There are wonderful effects of these surveys. Organizations supplying goods and services to the public can be alerted to potential improvements they can launch. Customers are given a voice to express their reactions. Organizational decisions can be guided by real reactions of clients instead of hunches and “gut-feelings.”

There are also some harmful effects of this world. We are barraged by requests of measurement. Merely making the choice to respond or not becomes a burden at common volumes of requests. In addition, everyone appears to think they know how to design a survey and create a structured measurement scheme. (Indeed, since we all have asked questions before, what’s really complicated about constructing a questionnaire?) The result is that we are sometimes subjected to horrible survey requests, containing questions that are ambiguous, sometimes even meaningless. Finally, our limited discretionary time is taken up by these requests.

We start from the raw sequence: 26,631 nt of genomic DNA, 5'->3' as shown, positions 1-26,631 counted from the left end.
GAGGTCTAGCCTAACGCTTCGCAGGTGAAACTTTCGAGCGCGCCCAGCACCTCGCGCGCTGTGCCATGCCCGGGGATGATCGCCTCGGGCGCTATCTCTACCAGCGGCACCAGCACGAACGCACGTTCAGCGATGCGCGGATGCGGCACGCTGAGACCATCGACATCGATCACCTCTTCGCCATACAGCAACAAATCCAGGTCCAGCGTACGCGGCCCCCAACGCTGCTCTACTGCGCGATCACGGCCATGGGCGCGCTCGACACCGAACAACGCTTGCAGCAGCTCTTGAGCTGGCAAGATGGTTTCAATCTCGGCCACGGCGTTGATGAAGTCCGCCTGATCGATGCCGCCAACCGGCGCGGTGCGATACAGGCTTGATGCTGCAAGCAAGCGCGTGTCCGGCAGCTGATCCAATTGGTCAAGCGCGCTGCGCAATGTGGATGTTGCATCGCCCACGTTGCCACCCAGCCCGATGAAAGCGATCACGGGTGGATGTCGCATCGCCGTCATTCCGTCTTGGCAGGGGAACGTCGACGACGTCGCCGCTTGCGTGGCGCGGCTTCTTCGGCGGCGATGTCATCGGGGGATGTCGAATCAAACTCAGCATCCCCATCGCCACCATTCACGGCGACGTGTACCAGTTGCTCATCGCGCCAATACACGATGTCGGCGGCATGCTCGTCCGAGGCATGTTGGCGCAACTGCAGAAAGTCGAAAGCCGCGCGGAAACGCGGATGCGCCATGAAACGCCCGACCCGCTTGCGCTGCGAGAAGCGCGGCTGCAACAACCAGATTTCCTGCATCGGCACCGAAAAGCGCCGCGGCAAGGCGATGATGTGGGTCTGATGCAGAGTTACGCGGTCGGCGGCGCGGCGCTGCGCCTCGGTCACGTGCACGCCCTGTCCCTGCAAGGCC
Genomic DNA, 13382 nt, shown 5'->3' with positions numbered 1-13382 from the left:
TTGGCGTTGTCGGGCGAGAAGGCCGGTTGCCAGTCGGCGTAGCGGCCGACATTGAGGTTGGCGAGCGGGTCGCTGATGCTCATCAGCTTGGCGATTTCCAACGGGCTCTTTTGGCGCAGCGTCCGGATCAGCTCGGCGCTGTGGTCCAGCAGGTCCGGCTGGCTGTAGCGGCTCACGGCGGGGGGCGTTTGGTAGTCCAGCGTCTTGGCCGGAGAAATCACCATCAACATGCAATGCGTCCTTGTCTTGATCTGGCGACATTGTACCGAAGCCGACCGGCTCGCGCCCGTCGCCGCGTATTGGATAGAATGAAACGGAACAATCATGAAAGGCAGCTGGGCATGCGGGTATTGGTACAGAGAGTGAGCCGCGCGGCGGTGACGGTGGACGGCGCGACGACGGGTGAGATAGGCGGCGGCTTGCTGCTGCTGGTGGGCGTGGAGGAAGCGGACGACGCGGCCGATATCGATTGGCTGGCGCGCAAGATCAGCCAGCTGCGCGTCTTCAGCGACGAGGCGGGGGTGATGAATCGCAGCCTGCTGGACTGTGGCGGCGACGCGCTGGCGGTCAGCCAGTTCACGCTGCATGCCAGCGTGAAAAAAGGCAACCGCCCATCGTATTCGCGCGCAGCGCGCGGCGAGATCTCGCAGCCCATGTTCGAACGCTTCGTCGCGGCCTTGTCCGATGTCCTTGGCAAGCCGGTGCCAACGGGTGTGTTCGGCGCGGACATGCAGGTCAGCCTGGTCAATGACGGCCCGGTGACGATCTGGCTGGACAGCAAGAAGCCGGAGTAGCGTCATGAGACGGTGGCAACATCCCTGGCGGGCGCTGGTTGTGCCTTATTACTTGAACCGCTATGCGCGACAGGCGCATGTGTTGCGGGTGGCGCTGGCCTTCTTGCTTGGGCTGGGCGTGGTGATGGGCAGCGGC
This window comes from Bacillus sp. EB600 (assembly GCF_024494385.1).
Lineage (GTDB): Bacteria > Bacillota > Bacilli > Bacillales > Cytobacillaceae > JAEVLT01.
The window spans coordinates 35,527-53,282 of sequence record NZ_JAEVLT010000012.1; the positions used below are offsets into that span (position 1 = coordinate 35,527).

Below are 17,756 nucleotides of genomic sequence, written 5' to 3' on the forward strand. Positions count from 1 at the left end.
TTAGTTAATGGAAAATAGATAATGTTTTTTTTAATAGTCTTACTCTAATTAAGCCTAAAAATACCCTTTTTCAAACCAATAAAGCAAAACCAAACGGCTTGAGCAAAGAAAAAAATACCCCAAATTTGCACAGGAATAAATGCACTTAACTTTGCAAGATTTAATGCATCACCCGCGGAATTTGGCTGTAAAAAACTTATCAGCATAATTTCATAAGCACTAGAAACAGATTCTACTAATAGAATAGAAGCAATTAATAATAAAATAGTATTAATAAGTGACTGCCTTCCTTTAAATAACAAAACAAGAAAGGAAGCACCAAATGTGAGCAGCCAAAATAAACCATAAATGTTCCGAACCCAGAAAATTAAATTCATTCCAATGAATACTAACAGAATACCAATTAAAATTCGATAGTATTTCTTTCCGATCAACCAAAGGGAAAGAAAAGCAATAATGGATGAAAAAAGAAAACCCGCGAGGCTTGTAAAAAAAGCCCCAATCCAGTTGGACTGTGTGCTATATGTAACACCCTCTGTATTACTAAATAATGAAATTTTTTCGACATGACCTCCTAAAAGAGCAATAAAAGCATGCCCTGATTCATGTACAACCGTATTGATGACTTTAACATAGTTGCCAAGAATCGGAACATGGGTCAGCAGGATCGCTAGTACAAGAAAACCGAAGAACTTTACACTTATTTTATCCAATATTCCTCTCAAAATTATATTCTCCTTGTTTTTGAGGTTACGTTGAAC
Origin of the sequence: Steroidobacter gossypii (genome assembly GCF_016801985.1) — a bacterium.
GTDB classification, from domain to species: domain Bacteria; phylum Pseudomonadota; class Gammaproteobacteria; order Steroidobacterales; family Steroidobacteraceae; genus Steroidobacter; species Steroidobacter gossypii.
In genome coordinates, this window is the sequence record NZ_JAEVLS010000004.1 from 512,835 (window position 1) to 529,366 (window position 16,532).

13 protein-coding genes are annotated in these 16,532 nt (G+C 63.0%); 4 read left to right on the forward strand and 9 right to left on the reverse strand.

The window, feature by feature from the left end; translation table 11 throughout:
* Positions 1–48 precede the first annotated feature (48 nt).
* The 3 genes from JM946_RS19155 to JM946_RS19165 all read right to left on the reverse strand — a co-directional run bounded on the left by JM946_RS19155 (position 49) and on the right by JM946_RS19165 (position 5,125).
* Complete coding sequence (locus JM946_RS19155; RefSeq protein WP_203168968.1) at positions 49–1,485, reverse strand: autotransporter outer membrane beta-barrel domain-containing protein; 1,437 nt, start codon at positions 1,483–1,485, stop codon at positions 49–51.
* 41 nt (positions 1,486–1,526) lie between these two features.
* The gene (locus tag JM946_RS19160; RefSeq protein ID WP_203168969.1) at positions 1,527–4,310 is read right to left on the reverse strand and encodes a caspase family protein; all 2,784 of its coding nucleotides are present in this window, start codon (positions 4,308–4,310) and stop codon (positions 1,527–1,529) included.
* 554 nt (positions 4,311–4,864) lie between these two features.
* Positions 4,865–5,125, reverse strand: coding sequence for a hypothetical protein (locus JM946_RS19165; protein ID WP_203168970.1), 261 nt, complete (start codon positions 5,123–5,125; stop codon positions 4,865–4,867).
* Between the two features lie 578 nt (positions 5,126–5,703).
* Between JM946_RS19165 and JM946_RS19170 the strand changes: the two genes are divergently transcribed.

For these reasons, the participation rates in surveys are declining throughout the world. As the rates decline, the threat of bias in statistics from survey data increases. When the nonrespondents to a survey have different characteristics on the survey variables than do the respondents, then descriptive statistics from the survey respondents do not match what would have been obtained from the full population. This problem cannot be solved by having more people in the sample; the problem needs to be solved with higher response rates.

Coming to Georgetown and observing our own survey culture was an eye-opener to me. It appears that everyone is free to mount a survey for all populations in the University if they so choose. (At a past hackathon, undergraduate students mocked how many requests and pieces of information that they get daily from the university.)